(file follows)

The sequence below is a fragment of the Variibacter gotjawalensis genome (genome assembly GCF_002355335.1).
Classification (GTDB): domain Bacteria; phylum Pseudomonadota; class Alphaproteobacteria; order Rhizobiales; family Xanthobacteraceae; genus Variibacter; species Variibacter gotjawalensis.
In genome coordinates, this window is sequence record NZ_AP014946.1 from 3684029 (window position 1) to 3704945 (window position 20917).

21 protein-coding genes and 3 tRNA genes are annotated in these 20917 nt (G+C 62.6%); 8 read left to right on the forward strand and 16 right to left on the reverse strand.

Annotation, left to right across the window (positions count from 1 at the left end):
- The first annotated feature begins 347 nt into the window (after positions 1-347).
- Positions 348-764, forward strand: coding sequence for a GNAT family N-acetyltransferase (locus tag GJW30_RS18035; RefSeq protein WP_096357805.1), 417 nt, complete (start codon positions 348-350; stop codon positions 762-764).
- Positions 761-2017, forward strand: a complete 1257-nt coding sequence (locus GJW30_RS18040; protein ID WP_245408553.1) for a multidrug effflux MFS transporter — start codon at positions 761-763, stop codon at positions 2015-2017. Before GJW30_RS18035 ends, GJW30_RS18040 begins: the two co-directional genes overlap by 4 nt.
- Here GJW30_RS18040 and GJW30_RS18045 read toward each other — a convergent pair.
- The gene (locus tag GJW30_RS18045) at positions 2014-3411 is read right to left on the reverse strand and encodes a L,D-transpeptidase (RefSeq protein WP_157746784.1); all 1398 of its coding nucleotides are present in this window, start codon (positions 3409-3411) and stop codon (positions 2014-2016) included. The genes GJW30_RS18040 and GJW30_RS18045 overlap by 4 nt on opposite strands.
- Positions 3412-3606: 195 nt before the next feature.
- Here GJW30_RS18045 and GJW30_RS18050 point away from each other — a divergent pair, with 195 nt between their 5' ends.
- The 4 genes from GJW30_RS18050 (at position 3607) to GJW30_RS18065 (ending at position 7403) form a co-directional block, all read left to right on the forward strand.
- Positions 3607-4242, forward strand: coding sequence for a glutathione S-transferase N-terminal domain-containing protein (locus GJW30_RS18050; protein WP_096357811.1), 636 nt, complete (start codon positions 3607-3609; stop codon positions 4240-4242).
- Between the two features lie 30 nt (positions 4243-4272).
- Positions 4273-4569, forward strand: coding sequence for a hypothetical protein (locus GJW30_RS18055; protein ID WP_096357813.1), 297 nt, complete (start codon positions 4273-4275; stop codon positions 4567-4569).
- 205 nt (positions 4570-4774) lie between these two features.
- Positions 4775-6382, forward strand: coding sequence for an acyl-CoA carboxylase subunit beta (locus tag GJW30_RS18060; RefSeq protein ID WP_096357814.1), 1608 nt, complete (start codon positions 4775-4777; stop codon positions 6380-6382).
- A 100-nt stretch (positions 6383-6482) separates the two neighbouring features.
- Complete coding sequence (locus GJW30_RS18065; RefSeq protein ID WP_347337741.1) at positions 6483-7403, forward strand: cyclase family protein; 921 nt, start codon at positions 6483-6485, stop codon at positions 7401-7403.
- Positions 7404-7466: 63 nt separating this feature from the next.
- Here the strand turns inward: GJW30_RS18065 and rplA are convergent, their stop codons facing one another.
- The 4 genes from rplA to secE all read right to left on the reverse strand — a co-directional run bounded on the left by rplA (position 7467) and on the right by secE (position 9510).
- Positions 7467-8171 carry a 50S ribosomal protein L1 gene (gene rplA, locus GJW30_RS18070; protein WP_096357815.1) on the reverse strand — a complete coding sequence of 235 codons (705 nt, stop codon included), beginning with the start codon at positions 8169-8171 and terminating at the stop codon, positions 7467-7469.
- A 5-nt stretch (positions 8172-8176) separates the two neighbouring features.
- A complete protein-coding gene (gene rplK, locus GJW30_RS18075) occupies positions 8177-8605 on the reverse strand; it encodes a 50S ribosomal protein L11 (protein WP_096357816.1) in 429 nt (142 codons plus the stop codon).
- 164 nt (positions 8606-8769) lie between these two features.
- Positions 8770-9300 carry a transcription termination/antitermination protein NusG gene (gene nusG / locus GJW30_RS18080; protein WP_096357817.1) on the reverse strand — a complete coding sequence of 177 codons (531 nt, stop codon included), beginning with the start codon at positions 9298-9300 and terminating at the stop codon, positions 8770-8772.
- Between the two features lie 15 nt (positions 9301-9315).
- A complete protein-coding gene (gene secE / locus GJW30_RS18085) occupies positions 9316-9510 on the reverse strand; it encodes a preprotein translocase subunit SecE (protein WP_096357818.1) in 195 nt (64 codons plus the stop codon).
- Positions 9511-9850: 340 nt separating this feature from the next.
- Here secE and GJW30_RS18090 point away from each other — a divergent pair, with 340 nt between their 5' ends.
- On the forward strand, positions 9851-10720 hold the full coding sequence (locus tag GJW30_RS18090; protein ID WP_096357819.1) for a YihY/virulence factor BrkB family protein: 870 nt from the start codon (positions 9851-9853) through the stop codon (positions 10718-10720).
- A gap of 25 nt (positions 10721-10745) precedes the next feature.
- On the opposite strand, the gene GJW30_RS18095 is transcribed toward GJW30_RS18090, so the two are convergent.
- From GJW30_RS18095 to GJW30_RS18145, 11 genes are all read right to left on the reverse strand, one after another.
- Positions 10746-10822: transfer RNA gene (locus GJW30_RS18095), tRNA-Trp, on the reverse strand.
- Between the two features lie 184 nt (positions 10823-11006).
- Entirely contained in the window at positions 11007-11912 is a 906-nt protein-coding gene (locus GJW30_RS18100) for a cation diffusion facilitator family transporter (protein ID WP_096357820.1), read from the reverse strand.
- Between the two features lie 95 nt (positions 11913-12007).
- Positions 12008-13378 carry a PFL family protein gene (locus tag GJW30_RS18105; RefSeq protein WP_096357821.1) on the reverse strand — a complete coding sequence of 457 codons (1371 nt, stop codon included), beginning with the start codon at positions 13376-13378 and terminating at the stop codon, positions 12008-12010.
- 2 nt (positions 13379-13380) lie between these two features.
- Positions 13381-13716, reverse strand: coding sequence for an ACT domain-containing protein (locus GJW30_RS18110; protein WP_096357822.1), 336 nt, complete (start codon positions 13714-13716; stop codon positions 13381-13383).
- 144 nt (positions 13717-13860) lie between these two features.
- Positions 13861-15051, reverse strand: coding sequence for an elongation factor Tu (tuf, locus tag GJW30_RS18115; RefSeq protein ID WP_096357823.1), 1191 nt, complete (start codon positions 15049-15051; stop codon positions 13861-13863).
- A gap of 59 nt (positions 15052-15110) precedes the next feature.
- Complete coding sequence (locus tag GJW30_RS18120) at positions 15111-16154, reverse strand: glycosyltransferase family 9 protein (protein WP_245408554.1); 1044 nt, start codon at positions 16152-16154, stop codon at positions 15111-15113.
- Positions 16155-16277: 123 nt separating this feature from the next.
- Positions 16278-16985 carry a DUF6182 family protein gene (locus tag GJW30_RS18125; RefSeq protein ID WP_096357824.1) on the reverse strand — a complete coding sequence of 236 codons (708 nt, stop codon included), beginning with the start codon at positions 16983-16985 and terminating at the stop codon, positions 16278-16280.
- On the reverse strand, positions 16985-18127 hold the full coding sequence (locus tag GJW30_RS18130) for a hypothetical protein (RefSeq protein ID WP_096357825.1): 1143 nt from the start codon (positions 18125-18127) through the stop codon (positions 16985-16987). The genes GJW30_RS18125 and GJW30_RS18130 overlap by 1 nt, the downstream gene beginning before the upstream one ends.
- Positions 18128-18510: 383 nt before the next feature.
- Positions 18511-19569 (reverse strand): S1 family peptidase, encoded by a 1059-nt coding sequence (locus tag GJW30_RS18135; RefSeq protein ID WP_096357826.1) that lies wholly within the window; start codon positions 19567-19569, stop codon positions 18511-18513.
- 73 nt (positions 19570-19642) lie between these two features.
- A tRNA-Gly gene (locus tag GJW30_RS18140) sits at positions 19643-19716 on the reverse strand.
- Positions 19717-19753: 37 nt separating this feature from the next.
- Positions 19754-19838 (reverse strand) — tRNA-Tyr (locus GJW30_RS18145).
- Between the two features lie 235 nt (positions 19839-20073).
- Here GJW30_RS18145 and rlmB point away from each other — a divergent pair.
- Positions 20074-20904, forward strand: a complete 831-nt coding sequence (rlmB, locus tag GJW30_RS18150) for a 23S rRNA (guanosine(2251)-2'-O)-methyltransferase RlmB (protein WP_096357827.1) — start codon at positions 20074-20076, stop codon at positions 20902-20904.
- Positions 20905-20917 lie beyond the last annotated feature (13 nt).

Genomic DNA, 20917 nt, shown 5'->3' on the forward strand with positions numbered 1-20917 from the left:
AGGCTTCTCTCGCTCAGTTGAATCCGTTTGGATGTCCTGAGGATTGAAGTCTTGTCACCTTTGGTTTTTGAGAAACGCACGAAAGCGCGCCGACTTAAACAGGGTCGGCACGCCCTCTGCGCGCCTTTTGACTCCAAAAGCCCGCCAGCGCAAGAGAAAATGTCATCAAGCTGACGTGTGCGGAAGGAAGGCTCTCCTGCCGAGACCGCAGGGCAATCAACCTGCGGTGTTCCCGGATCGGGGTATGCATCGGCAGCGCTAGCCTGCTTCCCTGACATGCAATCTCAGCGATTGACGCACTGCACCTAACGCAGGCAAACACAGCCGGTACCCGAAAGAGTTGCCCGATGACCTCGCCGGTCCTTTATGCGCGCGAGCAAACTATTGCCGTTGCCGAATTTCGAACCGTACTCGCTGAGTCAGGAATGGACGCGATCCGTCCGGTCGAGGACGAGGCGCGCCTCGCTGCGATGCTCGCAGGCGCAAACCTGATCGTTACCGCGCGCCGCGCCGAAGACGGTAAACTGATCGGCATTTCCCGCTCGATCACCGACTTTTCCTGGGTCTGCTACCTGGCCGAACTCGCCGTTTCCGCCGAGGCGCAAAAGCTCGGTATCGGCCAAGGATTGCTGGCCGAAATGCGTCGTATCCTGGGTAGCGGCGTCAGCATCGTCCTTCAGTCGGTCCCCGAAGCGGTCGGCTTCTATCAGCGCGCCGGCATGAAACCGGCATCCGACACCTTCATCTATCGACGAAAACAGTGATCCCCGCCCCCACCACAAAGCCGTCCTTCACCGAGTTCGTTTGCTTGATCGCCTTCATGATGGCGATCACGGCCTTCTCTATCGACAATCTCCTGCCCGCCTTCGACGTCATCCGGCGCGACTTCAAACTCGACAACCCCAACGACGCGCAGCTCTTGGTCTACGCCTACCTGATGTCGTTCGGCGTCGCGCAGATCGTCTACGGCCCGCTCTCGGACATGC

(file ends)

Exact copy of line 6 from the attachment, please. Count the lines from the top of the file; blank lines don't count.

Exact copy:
- The first annotated feature begins 347 nt into the window (after positions 1-347).